So, it's not really an issue over the quality (or lack thereof) of work Der Speigel produces. If you substitute the New York Times website, an official government web page, or even a "scholarly journal" for Der Speigel, you could just as easily end up with the same kind of mistake.

          • Re:1984? (Score:5, Interesting)

            by timeOday (582209) on Wednesday February 11, 2009 @10:56AM (#26812435)
            Right, it's not as if this type of event is new or unique. The Bush administration was caught a few times leaking information/lies to the press, which were published unsourced in reputable news outlets, then the administration cites the press in a press briefing or a public address.
          • Re:1984? (Score:5, Interesting)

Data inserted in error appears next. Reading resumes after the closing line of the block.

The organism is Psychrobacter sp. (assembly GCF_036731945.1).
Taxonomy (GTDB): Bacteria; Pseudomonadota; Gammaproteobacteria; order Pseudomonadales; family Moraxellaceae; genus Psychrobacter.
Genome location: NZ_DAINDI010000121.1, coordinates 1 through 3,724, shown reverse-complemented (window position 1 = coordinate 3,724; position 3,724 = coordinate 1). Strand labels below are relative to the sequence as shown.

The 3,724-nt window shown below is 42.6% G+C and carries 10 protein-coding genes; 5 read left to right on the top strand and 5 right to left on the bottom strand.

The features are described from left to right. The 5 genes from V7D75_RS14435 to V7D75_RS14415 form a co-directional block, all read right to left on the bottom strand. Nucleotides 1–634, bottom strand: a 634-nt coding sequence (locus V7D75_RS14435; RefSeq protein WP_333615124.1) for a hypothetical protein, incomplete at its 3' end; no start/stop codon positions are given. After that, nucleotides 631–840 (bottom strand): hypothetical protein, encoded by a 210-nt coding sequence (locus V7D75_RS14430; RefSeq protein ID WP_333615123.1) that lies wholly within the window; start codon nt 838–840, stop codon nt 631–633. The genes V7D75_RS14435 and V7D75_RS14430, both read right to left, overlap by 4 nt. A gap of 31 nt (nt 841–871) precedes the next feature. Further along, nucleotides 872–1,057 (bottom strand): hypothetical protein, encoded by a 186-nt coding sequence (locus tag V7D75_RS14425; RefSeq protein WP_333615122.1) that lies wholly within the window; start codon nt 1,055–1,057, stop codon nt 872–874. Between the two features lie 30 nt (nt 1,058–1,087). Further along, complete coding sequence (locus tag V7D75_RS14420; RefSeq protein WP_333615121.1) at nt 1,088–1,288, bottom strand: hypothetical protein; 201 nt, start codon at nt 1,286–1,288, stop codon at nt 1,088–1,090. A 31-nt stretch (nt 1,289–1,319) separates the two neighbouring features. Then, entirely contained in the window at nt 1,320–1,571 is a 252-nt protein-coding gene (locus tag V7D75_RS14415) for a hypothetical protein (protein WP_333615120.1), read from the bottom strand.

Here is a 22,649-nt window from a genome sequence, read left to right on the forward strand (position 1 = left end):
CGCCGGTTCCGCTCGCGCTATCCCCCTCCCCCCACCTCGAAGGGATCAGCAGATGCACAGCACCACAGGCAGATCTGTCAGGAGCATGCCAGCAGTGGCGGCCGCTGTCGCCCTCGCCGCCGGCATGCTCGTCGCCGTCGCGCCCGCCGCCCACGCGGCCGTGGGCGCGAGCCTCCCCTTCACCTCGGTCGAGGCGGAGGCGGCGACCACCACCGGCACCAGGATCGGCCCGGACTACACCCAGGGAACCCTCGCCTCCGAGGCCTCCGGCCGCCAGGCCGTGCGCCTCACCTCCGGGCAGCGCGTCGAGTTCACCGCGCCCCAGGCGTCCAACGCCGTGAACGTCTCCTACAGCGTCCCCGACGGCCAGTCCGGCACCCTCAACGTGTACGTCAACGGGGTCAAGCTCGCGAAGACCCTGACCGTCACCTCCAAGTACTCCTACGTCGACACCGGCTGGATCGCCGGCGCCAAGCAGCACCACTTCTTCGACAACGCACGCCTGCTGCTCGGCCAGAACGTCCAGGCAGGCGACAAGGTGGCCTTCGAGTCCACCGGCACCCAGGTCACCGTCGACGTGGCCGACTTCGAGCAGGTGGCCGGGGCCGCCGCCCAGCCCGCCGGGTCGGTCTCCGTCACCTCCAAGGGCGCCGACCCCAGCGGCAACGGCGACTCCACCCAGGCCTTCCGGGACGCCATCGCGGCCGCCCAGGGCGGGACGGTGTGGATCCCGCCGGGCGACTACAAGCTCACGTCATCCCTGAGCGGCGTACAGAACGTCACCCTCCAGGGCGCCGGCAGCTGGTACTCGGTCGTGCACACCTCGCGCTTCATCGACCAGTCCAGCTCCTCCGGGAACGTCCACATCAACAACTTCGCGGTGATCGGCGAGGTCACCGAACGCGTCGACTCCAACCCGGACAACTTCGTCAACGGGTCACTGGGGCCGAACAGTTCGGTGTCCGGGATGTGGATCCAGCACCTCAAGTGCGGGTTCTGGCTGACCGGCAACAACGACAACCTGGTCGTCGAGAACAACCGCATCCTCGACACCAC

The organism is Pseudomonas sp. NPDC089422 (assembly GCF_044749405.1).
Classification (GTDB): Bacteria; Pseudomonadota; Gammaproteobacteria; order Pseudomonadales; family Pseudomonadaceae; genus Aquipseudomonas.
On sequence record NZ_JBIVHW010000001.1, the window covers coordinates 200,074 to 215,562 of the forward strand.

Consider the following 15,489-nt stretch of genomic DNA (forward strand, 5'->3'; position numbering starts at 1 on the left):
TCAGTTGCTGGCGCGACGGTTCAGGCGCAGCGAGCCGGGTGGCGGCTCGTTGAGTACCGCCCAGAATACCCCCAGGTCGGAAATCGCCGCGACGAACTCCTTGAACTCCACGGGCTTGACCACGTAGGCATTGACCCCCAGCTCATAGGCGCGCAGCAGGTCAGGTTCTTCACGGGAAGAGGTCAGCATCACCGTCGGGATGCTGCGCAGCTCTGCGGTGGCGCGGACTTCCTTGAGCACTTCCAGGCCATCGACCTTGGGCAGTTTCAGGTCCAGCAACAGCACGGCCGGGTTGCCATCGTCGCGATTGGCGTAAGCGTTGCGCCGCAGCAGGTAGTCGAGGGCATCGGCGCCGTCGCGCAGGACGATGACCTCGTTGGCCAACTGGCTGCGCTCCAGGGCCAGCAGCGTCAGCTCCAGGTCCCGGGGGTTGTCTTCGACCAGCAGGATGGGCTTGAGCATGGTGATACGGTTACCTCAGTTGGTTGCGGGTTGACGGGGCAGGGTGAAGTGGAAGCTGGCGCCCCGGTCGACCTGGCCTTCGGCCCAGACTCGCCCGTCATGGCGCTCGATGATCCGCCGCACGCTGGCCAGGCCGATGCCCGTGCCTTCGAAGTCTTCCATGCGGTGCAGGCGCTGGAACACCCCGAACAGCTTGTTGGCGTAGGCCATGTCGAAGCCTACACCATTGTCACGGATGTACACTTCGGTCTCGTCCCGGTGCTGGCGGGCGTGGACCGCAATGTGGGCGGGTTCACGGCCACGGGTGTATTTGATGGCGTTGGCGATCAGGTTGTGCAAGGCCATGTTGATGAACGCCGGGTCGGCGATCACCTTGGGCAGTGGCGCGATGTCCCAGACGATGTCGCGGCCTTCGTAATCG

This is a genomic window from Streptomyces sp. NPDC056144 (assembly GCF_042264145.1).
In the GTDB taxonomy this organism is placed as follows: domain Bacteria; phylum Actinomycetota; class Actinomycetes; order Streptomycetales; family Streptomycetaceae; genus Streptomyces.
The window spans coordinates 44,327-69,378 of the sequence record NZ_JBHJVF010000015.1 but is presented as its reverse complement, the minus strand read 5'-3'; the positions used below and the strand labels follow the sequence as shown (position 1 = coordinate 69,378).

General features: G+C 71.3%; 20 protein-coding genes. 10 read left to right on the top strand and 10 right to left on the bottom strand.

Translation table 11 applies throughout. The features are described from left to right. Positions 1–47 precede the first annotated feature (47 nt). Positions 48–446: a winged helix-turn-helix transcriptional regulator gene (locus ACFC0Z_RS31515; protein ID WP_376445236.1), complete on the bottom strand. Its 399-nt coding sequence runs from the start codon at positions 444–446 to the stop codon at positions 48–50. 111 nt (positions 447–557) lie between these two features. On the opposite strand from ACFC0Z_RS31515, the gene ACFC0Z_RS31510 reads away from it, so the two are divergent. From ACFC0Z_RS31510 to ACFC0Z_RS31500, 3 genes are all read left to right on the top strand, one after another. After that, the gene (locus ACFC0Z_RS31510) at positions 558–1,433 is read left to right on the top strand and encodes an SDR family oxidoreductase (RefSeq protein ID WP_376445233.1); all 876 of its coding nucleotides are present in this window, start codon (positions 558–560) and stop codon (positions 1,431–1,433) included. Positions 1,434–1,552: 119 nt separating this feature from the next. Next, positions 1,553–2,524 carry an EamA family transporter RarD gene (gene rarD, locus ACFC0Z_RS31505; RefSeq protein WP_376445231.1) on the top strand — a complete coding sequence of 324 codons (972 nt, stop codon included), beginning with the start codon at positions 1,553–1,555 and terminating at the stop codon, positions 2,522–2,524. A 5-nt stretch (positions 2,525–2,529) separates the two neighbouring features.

by Ploum (632141) on Wednesday February 11, 2009 @01:03PM (#26814719) Homepage

            Wikipedia-fr is already affected from a long time in this article :

            http://fr.wikipedia.org/wiki/Fat_Gourg [wikipedia.org]

            It is stated that the "Fat_Gourg" has a fan club of thousands of people in France.

            The fact is that the fact gourg started as a running joke on a website/forum after someone found this picture online. The game, between approximately 20 people, was to found the author of the picture. One of those 20 people was a regular wikipedia editor with a good record and created this page with false statement like "Thousand of people".